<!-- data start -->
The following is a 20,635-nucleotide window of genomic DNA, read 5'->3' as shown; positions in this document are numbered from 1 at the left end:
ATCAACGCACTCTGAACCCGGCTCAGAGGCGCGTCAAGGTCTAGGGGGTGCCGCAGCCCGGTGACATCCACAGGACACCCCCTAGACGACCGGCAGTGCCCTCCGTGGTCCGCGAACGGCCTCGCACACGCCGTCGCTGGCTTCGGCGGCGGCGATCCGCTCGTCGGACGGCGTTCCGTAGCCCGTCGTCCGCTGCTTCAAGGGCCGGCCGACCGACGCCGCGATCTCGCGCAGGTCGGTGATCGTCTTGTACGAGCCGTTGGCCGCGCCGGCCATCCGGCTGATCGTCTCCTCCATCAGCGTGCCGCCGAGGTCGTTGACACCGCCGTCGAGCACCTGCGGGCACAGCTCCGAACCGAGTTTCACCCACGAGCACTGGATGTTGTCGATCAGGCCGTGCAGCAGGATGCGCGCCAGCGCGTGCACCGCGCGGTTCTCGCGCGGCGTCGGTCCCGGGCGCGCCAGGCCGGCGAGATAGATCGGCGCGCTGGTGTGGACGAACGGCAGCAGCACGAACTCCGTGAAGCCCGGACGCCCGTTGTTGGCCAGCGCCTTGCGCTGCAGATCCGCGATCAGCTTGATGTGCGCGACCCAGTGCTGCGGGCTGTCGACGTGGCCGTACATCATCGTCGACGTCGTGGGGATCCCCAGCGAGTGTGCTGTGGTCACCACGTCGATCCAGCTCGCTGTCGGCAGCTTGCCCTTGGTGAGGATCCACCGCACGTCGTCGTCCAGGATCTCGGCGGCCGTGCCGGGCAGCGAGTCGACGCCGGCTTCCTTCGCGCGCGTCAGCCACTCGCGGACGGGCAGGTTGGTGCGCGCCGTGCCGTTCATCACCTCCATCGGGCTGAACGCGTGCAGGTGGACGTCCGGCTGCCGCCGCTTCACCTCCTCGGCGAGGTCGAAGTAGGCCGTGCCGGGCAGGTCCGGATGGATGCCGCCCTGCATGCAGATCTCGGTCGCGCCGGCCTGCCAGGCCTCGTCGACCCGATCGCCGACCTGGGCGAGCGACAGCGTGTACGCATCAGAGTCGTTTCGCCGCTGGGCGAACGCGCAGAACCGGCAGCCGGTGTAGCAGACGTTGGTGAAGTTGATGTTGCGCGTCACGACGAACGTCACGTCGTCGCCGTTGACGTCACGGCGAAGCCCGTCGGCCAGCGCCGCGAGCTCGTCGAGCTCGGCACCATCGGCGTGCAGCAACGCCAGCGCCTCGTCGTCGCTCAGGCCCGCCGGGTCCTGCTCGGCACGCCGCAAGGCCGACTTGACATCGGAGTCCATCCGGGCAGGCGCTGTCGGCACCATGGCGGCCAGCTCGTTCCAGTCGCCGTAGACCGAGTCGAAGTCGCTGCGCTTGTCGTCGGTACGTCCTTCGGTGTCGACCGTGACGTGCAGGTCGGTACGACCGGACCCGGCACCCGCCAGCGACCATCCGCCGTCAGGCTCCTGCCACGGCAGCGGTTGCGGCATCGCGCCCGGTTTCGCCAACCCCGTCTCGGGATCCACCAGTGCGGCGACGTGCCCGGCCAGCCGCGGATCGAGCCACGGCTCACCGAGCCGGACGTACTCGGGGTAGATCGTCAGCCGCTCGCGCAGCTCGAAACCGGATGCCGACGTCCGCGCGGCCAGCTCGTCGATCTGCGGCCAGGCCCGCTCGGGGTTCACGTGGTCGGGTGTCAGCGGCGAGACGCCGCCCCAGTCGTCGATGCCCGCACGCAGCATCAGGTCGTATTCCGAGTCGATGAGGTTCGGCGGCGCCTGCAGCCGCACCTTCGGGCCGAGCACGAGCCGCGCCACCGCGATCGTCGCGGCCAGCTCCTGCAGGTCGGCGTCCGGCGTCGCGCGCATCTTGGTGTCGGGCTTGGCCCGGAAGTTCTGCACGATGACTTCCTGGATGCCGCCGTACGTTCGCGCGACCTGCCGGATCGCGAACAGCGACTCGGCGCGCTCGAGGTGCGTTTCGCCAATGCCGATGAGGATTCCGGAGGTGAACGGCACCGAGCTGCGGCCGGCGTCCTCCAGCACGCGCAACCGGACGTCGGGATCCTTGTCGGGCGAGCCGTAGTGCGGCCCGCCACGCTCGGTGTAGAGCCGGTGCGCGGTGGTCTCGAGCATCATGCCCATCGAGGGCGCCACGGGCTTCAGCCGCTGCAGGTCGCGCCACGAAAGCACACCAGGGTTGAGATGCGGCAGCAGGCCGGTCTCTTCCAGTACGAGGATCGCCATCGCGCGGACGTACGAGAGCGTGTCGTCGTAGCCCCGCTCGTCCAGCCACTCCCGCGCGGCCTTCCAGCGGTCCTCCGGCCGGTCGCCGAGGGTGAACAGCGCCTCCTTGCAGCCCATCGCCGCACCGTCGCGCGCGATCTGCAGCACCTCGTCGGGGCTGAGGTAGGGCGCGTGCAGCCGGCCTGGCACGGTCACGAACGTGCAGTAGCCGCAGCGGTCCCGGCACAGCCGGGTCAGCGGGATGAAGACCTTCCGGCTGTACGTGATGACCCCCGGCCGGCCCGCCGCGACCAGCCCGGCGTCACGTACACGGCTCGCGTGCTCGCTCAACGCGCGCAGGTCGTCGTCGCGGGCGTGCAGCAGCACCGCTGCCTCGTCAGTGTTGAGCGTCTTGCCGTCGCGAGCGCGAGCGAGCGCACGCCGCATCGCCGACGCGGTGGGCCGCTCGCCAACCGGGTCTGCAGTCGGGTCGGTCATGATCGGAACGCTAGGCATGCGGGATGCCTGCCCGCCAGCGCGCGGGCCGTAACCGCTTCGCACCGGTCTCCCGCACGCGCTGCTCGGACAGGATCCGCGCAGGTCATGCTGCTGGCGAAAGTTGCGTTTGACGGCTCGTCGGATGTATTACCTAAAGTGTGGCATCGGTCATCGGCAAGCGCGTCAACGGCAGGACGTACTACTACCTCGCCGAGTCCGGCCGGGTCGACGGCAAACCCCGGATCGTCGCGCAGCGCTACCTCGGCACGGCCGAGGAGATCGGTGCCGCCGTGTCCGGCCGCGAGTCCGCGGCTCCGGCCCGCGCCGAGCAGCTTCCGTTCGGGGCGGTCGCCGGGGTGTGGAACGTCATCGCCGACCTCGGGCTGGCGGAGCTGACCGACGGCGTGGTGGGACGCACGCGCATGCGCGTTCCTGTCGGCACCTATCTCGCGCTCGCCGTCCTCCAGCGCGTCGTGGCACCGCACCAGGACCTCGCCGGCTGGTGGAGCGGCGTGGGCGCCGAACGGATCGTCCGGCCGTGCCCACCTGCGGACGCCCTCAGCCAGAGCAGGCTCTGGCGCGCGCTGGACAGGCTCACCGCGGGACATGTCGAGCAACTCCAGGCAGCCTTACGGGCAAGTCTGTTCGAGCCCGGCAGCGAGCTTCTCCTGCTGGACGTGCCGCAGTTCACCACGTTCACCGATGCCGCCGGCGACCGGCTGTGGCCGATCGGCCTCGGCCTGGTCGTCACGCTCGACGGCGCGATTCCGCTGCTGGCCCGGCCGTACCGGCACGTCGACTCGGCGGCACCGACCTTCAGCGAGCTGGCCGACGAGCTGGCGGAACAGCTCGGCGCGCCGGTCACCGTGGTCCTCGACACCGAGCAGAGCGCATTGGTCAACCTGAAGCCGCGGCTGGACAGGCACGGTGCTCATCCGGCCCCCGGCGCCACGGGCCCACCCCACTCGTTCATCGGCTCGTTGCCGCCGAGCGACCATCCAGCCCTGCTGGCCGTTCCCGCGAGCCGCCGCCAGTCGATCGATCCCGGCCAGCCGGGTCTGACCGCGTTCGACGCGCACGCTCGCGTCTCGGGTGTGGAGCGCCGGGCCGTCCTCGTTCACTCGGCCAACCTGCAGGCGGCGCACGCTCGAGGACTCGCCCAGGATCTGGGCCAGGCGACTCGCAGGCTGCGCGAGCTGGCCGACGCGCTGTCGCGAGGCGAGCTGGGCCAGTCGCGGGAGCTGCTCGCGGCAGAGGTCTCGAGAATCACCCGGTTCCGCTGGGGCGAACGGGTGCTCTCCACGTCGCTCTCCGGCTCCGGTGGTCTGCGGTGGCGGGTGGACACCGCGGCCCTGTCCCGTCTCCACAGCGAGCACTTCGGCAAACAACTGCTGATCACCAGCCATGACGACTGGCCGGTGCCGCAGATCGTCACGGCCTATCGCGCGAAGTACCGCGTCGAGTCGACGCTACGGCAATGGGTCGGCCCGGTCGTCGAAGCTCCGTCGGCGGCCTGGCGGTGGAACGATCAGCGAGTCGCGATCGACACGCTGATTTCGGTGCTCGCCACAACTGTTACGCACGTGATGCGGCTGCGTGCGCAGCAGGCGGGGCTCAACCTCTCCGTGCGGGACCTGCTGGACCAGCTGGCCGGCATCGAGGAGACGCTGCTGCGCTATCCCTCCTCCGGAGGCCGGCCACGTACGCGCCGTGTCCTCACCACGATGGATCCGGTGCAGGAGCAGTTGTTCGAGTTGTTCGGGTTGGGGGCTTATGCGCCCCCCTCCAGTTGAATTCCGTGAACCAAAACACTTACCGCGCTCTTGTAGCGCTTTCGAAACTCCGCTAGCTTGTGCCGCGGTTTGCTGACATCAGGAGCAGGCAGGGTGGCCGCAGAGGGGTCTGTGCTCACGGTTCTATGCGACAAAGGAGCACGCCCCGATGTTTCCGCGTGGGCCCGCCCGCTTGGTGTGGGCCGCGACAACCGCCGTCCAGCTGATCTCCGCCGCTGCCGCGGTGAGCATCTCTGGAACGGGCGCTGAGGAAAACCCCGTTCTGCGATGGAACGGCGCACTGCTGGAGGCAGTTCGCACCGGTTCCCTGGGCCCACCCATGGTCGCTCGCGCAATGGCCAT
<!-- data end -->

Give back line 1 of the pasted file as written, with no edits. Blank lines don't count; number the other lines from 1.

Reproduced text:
The following is a 20,635-nucleotide window of genomic DNA, read 5'->3' as shown; positions in this document are numbered from 1 at the left end: